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I would like to catch an exception inside runResourceT without releasing the resource, but the function catch runs the computation inside IO. Is there a way to catch an exception inside runResourceT, or what is the recommended way to refactor the code ?

Thank you for your help.

{-# LANGUAGE FlexibleContexts #-}

module Main where

import Control.Exception as EX
import Control.Monad.IO.Class
import Control.Monad.Trans.Resource

type Resource = String

allocResource :: IO Resource
allocResource = let r = "Resource"
                    in putStrLn (r ++ " opened.") >> return r

closeResource :: Resource -> IO ()
closeResource r = putStrLn $ r ++ " closed."

withResource :: ( MonadIO m
                , MonadBaseControl IO m
                , MonadThrow m
                , MonadUnsafeIO m
                ) => (Resource -> ResourceT m a) -> m a 
withResource f = runResourceT $ do
    (_, r) <- allocate allocResource closeResource
    f r

useResource :: ( MonadIO m
               , MonadBaseControl IO m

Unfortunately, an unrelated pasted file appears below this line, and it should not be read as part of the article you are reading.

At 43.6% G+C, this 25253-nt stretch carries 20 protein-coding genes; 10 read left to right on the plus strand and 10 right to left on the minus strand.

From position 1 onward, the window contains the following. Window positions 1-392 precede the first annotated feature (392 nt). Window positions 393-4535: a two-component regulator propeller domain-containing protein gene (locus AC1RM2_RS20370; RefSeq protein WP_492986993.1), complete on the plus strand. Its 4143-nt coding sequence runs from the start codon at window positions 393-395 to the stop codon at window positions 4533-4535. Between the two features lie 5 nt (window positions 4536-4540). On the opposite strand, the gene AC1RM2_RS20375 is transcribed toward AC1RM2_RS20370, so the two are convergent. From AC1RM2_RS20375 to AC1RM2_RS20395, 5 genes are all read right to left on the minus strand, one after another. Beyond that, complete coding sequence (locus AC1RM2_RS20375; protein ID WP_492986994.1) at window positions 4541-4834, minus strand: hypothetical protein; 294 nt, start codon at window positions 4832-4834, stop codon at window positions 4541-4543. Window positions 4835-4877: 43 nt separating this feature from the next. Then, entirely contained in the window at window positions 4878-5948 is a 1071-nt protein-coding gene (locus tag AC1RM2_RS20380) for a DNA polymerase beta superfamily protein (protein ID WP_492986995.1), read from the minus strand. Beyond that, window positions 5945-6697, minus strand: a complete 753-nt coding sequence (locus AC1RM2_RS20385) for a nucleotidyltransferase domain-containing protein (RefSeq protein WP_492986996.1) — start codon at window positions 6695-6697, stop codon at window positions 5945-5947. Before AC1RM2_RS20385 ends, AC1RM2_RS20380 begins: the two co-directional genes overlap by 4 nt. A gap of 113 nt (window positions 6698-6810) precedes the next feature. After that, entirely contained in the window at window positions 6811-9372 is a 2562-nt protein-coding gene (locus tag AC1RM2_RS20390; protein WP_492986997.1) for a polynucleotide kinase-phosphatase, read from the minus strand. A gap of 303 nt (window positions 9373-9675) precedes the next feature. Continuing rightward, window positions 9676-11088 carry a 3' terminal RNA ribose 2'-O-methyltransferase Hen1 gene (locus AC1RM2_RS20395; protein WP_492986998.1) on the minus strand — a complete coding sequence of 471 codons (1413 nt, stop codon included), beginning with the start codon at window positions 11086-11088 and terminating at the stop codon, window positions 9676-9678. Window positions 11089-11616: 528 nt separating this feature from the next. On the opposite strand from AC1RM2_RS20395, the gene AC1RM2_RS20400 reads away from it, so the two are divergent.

, MonadThrow m
               , MonadUnsafeIO m
               ) => Resource -> ResourceT m Int
useResource r = liftIO $ putStrLn ("Using " ++ r) >> return 1

main :: IO ()
main = do
  putStrLn "Start..."

  withResource $ \r -> do

    x <- useResource r

    {-- This does not compile as the catch computation runs inside IO
    y <- liftIO $ EX.catch (useResource r)
                           (\e -> do putStrLn $ show (e::SomeException)
                                     return 0)
    --} 

    return ()

  putStrLn "Done."
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1 Answer 1

up vote 6 down vote accepted

ResourceT is an instance of MonadBaseControl from the monad-control package, which is designed for lifting control structures like forkIO and catch into transformed monads.

The lifted-base package, which is built on top of monad-control, contains modules with versions of standard control structures that work in any MonadBaseControl. For exception handling, you can use the functions in the Control.Exception.Lifted module. So, just import qualified Control.Exception.Lifted as EX1 instead, and your code should work fine.

1 Note the qualified here; quite confusingly, import A as B actually imports all of the definitions in A into scope, and simply defines B as an alias for the module! You need to use qualified to ensure that the definitions are not brought into scope, and are instead accessed exclusively through the B alias.

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Thank you for your answer and comments. It works as expected and helps me better understand monads transformers. –  jedf Jun 8 '12 at 21:02

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